Davos weighs pros and cons of letting AI robots make military decisions

Reminiscent of the sci-fi film Colossus: The Forbin Project (1970), this year’s Davos World Economic Forum held a round table discussion (sans table) to explore the question “What if autonomous weapon systems replace both soldiers and generals?”

The discussion was pretty interesting. At 23:06, Stewart Russell (computer scientist at UC Berkeley) mentions that the USA is the only country that has an official policy against autonomous weapons, and in that case only for a limited number of years:


At the end, painfully stupid questions from the audience (presumably mostly journalists) are taken, demonstrating how clueless the average person is likely to be at grasping the implications of these technological trends. Note the results of a poll taken of the forum audience, showing they overwhelmingly support the use of AI to make military decisions:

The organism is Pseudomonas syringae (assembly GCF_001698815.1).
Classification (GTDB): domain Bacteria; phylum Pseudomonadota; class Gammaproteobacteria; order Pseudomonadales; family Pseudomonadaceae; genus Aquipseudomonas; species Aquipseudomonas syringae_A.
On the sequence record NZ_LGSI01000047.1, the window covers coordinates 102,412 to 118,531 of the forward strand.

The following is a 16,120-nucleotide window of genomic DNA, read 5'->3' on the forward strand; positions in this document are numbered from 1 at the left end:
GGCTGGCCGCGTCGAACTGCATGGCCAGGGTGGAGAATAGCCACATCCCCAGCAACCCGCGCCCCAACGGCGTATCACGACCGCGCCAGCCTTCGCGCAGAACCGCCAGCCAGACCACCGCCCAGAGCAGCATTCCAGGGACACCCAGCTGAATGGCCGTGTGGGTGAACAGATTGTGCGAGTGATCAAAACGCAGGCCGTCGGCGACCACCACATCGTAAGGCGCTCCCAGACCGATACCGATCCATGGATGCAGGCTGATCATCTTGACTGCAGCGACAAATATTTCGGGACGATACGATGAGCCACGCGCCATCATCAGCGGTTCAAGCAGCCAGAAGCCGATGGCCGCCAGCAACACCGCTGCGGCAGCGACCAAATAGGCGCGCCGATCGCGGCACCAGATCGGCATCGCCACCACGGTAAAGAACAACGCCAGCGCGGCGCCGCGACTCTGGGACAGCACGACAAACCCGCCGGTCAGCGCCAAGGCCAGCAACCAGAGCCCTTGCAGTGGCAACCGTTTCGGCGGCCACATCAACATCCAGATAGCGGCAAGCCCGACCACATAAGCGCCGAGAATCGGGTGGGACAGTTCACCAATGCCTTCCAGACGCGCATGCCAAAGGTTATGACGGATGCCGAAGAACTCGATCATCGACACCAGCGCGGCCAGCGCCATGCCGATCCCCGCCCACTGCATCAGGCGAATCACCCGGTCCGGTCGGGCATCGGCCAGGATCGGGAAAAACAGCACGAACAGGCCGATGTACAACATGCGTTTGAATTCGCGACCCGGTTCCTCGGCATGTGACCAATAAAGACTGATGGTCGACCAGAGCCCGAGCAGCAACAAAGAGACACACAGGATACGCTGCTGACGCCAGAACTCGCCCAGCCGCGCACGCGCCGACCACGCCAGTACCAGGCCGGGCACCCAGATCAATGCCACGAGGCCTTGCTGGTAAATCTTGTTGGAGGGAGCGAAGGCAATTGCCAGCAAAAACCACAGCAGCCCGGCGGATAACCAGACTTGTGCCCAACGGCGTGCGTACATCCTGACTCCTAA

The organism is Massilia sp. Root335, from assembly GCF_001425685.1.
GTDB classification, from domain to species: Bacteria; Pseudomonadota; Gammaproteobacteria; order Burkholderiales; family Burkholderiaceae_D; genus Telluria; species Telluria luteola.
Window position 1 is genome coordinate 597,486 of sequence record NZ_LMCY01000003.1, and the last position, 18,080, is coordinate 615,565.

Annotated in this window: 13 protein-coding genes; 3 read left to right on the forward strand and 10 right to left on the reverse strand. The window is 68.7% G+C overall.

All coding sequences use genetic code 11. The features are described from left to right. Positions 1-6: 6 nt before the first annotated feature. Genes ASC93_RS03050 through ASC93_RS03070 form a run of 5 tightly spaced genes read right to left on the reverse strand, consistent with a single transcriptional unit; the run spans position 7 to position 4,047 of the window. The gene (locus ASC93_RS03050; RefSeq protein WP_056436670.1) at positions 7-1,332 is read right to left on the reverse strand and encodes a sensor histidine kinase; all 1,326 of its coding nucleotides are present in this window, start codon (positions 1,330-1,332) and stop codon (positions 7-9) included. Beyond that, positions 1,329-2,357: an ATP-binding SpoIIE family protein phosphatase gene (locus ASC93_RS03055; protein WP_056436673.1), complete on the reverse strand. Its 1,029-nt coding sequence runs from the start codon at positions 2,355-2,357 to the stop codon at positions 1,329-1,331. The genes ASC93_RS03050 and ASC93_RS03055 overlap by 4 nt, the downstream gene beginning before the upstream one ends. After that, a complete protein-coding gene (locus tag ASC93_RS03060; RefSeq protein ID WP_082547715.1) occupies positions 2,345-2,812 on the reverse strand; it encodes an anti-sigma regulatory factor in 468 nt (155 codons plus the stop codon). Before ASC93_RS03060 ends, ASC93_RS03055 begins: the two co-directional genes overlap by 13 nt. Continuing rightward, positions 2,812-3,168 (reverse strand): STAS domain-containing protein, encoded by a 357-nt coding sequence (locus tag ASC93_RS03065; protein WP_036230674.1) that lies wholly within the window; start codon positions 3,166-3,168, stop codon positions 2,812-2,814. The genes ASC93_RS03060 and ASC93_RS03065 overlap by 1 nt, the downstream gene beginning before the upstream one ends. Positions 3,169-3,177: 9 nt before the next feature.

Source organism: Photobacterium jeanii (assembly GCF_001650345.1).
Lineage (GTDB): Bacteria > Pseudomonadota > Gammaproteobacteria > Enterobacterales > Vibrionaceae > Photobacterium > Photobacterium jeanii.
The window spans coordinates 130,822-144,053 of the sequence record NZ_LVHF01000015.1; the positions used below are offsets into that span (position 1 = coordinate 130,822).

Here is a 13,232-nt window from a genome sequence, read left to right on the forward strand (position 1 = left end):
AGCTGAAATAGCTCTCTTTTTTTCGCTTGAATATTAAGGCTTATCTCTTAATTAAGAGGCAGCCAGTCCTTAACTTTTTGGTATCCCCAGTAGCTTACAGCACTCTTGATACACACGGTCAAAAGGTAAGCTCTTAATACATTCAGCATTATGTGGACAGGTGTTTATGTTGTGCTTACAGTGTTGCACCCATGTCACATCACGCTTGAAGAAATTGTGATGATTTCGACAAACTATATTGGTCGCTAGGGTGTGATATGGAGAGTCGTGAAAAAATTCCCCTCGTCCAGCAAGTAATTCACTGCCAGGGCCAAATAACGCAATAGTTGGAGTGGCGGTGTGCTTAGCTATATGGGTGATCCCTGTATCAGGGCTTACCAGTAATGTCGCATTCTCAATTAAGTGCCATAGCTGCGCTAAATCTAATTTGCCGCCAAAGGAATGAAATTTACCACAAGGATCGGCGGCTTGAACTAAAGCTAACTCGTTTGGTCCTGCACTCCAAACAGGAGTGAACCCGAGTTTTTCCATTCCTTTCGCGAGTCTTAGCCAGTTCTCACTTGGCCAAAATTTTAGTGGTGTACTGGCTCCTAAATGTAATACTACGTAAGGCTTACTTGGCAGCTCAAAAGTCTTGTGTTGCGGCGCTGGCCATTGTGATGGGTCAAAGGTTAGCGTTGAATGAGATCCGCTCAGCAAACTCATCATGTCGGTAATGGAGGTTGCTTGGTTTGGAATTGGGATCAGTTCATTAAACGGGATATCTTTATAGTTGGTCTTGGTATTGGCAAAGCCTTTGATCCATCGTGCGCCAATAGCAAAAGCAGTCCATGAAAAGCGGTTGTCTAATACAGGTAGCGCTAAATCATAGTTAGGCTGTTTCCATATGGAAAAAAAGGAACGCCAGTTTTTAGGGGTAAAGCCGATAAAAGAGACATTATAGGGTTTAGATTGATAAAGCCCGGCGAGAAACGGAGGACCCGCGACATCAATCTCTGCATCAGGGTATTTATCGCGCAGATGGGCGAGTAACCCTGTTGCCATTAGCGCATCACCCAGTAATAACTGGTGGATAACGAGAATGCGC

The picture above is a screenshot, not a playable video.
The picture above is a screenshot, not a playable video.

In Colossus: The Forbin Project, AI computers controlling the nuclear arsenals of both the USA and the USSR join forces to enslave humanity. Here’s the entire film, available for free on YouTube:

It’s the following morning (1/28) after I posted this, and Foreign Policy in Focus (published by the Institute for Policy Studies) just ran an article titled: When Robots Commit War Crimes, noting that “Existing laws hold neither the military nor computer companies and programmers accountable for the sins of robots.”

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